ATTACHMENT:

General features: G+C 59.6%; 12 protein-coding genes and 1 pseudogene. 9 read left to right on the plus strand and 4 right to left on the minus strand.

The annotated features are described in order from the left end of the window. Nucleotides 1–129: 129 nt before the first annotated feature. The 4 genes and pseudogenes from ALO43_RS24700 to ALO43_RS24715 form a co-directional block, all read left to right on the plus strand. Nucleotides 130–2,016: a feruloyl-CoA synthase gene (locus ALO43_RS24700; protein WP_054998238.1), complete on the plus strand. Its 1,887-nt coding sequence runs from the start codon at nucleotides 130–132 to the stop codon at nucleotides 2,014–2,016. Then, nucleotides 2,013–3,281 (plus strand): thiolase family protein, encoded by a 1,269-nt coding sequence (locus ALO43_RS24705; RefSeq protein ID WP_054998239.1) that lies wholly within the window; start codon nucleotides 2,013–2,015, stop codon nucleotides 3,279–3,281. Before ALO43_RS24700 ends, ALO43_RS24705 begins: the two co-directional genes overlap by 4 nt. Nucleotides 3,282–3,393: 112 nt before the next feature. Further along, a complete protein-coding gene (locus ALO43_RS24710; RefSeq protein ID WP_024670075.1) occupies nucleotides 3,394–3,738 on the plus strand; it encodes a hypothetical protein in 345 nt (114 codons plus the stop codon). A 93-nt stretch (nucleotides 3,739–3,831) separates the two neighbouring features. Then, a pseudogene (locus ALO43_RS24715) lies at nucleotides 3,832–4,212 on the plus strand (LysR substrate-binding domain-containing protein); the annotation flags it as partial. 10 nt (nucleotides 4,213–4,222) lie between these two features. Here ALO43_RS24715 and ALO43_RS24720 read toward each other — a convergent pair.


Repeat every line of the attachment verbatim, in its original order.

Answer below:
General features: G+C 59.6%; 12 protein-coding genes and 1 pseudogene. 9 read left to right on the plus strand and 4 right to left on the minus strand.

The annotated features are described in order from the left end of the window. Nucleotides 1–129: 129 nt before the first annotated feature. The 4 genes and pseudogenes from ALO43_RS24700 to ALO43_RS24715 form a co-directional block, all read left to right on the plus strand. Nucleotides 130–2,016: a feruloyl-CoA synthase gene (locus ALO43_RS24700; protein WP_054998238.1), complete on the plus strand. Its 1,887-nt coding sequence runs from the start codon at nucleotides 130–132 to the stop codon at nucleotides 2,014–2,016. Then, nucleotides 2,013–3,281 (plus strand): thiolase family protein, encoded by a 1,269-nt coding sequence (locus ALO43_RS24705; RefSeq protein ID WP_054998239.1) that lies wholly within the window; start codon nucleotides 2,013–2,015, stop codon nucleotides 3,279–3,281. Before ALO43_RS24700 ends, ALO43_RS24705 begins: the two co-directional genes overlap by 4 nt. Nucleotides 3,282–3,393: 112 nt before the next feature. Further along, a complete protein-coding gene (locus ALO43_RS24710; RefSeq protein ID WP_024670075.1) occupies nucleotides 3,394–3,738 on the plus strand; it encodes a hypothetical protein in 345 nt (114 codons plus the stop codon). A 93-nt stretch (nucleotides 3,739–3,831) separates the two neighbouring features. Then, a pseudogene (locus ALO43_RS24715) lies at nucleotides 3,832–4,212 on the plus strand (LysR substrate-binding domain-containing protein); the annotation flags it as partial. 10 nt (nucleotides 4,213–4,222) lie between these two features. Here ALO43_RS24715 and ALO43_RS24720 read toward each other — a convergent pair.